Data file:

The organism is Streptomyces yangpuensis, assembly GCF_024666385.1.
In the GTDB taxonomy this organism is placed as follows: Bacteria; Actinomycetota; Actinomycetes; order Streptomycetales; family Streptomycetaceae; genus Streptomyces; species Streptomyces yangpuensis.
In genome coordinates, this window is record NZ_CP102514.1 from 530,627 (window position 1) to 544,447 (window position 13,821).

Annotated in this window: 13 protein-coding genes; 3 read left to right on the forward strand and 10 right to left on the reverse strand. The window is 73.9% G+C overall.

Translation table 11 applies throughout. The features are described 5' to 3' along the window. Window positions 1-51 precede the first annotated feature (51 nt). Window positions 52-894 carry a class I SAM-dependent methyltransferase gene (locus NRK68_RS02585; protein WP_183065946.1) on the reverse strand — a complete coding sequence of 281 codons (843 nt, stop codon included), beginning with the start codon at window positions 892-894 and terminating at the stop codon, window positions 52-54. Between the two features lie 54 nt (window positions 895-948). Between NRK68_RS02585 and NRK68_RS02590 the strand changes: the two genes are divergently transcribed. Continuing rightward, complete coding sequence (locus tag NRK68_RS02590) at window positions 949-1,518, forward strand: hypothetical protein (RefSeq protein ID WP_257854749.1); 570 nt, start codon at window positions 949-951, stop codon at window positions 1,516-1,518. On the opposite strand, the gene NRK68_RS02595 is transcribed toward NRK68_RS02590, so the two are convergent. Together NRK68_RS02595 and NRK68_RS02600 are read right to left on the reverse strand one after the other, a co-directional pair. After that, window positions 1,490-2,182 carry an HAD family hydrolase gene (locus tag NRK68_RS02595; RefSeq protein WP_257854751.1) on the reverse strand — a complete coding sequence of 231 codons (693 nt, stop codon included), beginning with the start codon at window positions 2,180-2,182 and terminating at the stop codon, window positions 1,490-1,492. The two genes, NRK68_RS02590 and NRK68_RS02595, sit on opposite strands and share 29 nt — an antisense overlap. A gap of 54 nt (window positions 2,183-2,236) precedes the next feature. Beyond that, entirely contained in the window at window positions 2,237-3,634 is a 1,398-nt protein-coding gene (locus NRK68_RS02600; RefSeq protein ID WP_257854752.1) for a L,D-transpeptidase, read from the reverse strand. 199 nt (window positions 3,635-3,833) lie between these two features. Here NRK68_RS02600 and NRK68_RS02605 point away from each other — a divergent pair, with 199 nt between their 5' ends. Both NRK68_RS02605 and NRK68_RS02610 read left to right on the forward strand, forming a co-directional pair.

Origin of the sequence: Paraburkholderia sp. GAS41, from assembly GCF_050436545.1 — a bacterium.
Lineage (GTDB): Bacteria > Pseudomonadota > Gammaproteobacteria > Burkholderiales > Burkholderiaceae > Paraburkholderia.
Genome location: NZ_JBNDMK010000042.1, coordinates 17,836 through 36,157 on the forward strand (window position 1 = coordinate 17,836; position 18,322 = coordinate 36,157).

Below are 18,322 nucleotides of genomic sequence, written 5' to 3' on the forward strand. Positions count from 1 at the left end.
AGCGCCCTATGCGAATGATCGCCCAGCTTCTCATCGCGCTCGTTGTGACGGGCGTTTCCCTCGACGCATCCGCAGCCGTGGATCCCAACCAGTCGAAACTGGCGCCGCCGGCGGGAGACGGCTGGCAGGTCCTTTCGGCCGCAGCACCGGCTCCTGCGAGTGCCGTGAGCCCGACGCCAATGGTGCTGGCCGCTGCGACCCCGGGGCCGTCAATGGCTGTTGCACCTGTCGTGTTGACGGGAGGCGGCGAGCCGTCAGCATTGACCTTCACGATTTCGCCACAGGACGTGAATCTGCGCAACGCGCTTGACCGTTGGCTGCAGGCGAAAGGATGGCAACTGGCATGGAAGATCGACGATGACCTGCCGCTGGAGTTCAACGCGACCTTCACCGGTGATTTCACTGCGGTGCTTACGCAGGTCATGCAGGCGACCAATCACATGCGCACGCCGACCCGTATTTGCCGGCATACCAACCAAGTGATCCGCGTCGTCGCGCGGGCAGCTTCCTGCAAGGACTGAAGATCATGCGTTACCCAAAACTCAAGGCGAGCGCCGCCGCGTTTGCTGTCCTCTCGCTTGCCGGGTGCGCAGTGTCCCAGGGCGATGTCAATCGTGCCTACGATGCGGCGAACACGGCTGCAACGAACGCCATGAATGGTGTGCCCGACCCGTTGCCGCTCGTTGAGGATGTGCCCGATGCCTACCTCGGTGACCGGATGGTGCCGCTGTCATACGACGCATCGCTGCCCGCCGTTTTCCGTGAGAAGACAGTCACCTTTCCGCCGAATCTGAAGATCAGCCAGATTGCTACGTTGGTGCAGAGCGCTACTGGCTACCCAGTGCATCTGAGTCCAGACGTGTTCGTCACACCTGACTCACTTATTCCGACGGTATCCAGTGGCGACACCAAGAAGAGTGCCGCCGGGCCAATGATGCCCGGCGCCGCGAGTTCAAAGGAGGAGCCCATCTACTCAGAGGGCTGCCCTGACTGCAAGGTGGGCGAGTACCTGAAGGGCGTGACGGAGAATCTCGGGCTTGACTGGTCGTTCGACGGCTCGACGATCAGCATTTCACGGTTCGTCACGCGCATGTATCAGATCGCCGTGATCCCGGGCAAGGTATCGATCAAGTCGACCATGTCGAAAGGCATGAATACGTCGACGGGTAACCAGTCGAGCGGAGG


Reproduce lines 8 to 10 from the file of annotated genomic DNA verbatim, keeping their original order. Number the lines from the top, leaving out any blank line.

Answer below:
Genome location: NZ_JBNDMK010000042.1, coordinates 17,836 through 36,157 on the forward strand (window position 1 = coordinate 17,836; position 18,322 = coordinate 36,157).

Below are 18,322 nucleotides of genomic sequence, written 5' to 3' on the forward strand. Positions count from 1 at the left end.
AGCGCCCTATGCGAATGATCGCCCAGCTTCTCATCGCGCTCGTTGTGACGGGCGTTTCCCTCGACGCATCCGCAGCCGTGGATCCCAACCAGTCGAAACTGGCGCCGCCGGCGGGAGACGGCTGGCAGGTCCTTTCGGCCGCAGCACCGGCTCCTGCGAGTGCCGTGAGCCCGACGCCAATGGTGCTGGCCGCTGCGACCCCGGGGCCGTCAATGGCTGTTGCACCTGTCGTGTTGACGGGAGGCGGCGAGCCGTCAGCATTGACCTTCACGATTTCGCCACAGGACGTGAATCTGCGCAACGCGCTTGACCGTTGGCTGCAGGCGAAAGGATGGCAACTGGCATGGAAGATCGACGATGACCTGCCGCTGGAGTTCAACGCGACCTTCACCGGTGATTTCACTGCGGTGCTTACGCAGGTCATGCAGGCGACCAATCACATGCGCACGCCGACCCGTATTTGCCGGCATACCAACCAAGTGATCCGCGTCGTCGCGCGGGCAGCTTCCTGCAAGGACTGAAGATCATGCGTTACCCAAAACTCAAGGCGAGCGCCGCCGCGTTTGCTGTCCTCTCGCTTGCCGGGTGCGCAGTGTCCCAGGGCGATGTCAATCGTGCCTACGATGCGGCGAACACGGCTGCAACGAACGCCATGAATGGTGTGCCCGACCCGTTGCCGCTCGTTGAGGATGTGCCCGATGCCTACCTCGGTGACCGGATGGTGCCGCTGTCATACGACGCATCGCTGCCCGCCGTTTTCCGTGAGAAGACAGTCACCTTTCCGCCGAATCTGAAGATCAGCCAGATTGCTACGTTGGTGCAGAGCGCTACTGGCTACCCAGTGCATCTGAGTCCAGACGTGTTCGTCACACCTGACTCACTTATTCCGACGGTATCCAGTGGCGACACCAAGAAGAGTGCCGCCGGGCCAATGATGCCCGGCGCCGCGAGTTCAAAGGAGGAGCCCATCTACTCAGAGGGCTGCCCTGACTGCAAGGTGGGCGAGTACCTGAAGGGCGTGACGGAGAATCTCGGGCTTGACTGGTCGTTCGACGGCTCGACGATCAGCATTTCACGGTTCGTCACGCGCATGTATCAGATCGCCGTGATCCCGGGCAAGGTATCGATCAAGTCGACCATGTCGAAAGGCATGAATACGTCGACGGGTAACCAGTCGAGCGGAGG